The Effect of Mandatory Extraction Payment Disclosures on Corporate Payment and Investment Policies Abroad
75 Pages Posted: 10 Oct 2017 Last revised: 5 May 2020
Date Written: May 4, 2020
I examine how mandatory extraction payment disclosures (EPD) ─ a policy solution intended to discourage corporate payment avoidance in the oil, gas, and mining industries ─ affect fiscal revenue contributions and investments by multinational firms in foreign host countries. Using the staggered adoption of EPD across firms headquartered in Europe and Canada, I find that disclosing companies increase their payments to host governments, decrease investments, and obtain fewer extraction licenses relative to non-disclosing competitors. These effects are stronger for firms that face a high risk of public shaming, operate in corrupt host countries, and have a high exposure to bribery-prone payments, suggesting that EPD increases the reputational cost of corporate behavior that could be perceived as exploitative. The resulting reallocation of investments from disclosing to non-disclosing firms reduces drilling productivity and resource production in host countries, consistent with uneven disclosure regulation distorting capital allocation.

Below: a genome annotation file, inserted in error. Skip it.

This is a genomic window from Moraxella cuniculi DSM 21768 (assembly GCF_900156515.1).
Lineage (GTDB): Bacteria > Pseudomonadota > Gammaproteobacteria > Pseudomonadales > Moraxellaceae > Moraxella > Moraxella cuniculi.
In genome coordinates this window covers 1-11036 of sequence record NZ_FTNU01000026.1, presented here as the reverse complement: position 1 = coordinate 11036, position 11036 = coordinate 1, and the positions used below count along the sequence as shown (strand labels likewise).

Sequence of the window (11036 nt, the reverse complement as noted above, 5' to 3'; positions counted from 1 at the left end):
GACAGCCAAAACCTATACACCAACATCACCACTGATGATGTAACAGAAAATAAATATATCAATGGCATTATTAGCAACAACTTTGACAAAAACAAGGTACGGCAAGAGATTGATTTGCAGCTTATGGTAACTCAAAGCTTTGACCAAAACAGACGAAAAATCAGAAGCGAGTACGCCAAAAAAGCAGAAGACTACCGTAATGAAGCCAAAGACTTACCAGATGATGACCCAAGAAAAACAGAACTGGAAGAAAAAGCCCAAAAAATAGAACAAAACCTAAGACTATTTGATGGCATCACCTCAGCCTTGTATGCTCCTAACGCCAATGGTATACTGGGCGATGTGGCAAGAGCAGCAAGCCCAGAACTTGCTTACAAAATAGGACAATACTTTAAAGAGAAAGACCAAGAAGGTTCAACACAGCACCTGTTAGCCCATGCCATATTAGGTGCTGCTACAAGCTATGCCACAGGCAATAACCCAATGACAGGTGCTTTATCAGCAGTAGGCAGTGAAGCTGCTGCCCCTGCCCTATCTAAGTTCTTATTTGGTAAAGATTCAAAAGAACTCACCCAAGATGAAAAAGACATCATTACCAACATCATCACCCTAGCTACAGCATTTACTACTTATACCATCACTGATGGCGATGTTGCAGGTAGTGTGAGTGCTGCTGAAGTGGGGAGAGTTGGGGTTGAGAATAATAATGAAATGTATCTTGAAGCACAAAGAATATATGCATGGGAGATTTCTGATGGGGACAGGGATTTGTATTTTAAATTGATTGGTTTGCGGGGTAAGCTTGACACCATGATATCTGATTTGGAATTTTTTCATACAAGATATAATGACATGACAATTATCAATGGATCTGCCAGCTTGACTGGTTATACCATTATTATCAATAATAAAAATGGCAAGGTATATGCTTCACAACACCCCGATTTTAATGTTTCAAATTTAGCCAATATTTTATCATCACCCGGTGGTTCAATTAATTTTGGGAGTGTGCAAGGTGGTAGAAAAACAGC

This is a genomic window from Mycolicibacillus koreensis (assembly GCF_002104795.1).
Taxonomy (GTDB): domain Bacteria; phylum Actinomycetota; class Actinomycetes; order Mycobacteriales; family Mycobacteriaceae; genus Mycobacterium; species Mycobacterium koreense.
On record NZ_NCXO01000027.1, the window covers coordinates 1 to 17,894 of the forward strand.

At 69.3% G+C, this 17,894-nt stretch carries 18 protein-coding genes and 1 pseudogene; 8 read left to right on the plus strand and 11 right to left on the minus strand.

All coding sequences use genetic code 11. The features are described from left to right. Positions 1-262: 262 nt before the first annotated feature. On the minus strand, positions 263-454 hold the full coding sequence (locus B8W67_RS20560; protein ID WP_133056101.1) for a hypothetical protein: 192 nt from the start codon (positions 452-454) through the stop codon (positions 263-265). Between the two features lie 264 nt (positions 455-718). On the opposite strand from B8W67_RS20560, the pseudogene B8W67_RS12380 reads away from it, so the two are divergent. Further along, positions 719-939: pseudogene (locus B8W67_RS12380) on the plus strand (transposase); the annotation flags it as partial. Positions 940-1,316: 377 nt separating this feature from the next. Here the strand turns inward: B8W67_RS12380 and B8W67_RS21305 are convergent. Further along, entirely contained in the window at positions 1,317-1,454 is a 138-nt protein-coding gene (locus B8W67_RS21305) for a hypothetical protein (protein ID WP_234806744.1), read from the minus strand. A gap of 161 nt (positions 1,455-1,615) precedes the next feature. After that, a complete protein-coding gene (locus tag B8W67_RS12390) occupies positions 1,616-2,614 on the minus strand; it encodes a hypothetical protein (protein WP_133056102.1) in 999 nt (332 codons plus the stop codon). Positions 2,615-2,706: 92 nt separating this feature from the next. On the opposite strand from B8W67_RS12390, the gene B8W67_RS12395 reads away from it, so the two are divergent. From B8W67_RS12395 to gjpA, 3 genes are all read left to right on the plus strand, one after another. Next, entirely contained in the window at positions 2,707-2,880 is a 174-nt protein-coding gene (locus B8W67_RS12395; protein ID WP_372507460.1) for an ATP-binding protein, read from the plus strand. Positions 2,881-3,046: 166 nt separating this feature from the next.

Keywords: Real Effects; Disclosure Regulation; Fiscal Revenues; Foreign Investment; Resource Allocation; Reputational Cost
JEL Classification: G14; G38; H20; H26; K22; L71; M41; M48; O47
Suggested Citation: Suggested Citation